When it comes to the description of the earth, Greek scientific theorizing meets mythology through the process of naming. Herodotus criticizes the abstract subdivision of the earth in Ionian maps in the same breath as the choice of “Asia,” “Libya,” and “Europe” as the continents’ names:

I cannot understand for what reason, since the earth is one, there should be three names (ounomata) placed on it, deriving their denomination (epōnumias) from women … and I cannot find out the names of those who made the subdivision, nor the sources from which they took these denominations (epōnumias).


Libya is supposed to have been a woman native of the land she named, and Asia is named after the wife of Prometheus—unless “Asia” is a Lydian name, derived from that of Asies, the son of Cotys. As for Europe, no one knows whether it is surrounded by water—that is to say, it is not clear that it is a separate land mass, worthy of its own name in the first place. Moreover, if this region is called after the Tyrian princess abducted to Crete, the eponymic model again makes no sense.

Metaphorical names

Correct names

In the Cratylus, the homonymous character theorizes that names and things are strictly linked. In his view, a word that does not naturally belong to the object to which the speaker refers is not a name at all, but mere noise, or the name of something else (383b; 429b–430a). His opponent Hermogenes is a radical conventionalist who maintains that any name by which one chooses to call something is just as good as another. Socrates mediates between these two positions. On the side of convention, he maintains that naming is a human activity and therefore subject to error. [53] Even the most expressive of names cannot teach us about essences. We must learn about things first through the things themselves because by investigating their nature through names we are likely to be deceived (436a–440e). At the same time, independently of what a name expresses, convention plays an important role in communication. The name of Socrates’ interlocutor Hermogenes, for example, is not very suitable, since this individual is no “son of Hermes,” in either a literal or a metaphorical sense. [54] The word sklērotēs is also imperfect, though on different grounds: it is supposed to mean “hardness,” yet the “l” sound it contains rather imitates softness. But if everyone uses these names to indicate certain referents, they legitimately represent their names and are essential for fulfilling the proper task of all names, that is to say, instruction. [55] Socrates’ argument here recalls Herodotus’ declaration that he will refer to the continents by their customary names (τοῖσι νομιζομένοισι) even though he finds them unsatisfactory. [56]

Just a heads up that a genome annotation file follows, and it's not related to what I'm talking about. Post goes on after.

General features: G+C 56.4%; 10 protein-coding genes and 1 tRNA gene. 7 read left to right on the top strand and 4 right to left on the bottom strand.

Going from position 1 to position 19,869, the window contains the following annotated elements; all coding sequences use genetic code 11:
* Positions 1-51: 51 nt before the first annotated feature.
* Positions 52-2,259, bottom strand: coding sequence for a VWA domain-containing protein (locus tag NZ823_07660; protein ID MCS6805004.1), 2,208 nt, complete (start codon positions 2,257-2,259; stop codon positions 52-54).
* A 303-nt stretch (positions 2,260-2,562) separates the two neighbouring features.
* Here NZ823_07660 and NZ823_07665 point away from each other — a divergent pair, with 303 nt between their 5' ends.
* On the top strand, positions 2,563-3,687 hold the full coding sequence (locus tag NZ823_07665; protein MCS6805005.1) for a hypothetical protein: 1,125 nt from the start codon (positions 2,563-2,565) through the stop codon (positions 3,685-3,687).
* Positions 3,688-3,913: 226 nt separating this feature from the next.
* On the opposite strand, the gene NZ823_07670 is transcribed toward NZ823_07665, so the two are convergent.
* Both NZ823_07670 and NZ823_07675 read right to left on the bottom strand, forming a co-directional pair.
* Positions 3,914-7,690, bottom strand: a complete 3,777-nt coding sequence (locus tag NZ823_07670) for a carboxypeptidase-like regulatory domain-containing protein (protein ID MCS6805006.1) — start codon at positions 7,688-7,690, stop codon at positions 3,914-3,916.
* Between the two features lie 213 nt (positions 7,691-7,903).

In the following gloss, the narrator exploits the transparency of the foreign name and implicitly relates the Scythian name “Papaios” to the Greek word pappas ‘father’: “In Scythian (Σκυθιστί) Zeus is called, most correctly in my opinion (ὀρθότατα κατὰ γνώμην γε τὴν ἐμήν), Papaios” (4.59.2). [63] Nowhere else in the Histories does Herodotus etymologize, much less evaluate, the name of a divinity, whether in Greek or any other language. [64] Glosses that give the foreign equivalent of the name of a Greek god are normally incidental to descriptions of cult and contain no other comment. [65] Since the explanation of a name amounts to a logos, the fact that Herodotus does not explain divine names is consistent with his program of avoiding discussion of τὰ … θεῖα τῶν ἀπηγημάτων οἳα ἤκουον … ἔξω ἢ τὰ οὐνόματα αὐτῶν μοῦνον, ‘the narratives I heard about the gods, except their names pure and simple’ (2.3.2). “Papaios” is a unique case in which the name of a foreign divinity confirms his or her identification with one of the Olympians. The narrator corroborates the description conveyed by the name, signals his caution, and takes responsibility: ‘at least in my opinion’, κατὰ γνώμην γε τὴν ἐμήν. [66] According to the Scythians, Gaia is the wife of Zeus (4.59.1). This is peculiar to them, and equivalent to the different cultural beliefs of other nations (2.3.2). [67] But their name for Zeus, at any rate, shows signs of correctness, because it expresses what the Greek name expresses, the idea of life-giving, and this agrees with what the Greeks and many other peoples believe about the essential, patriarchal position of their main divinity. [68]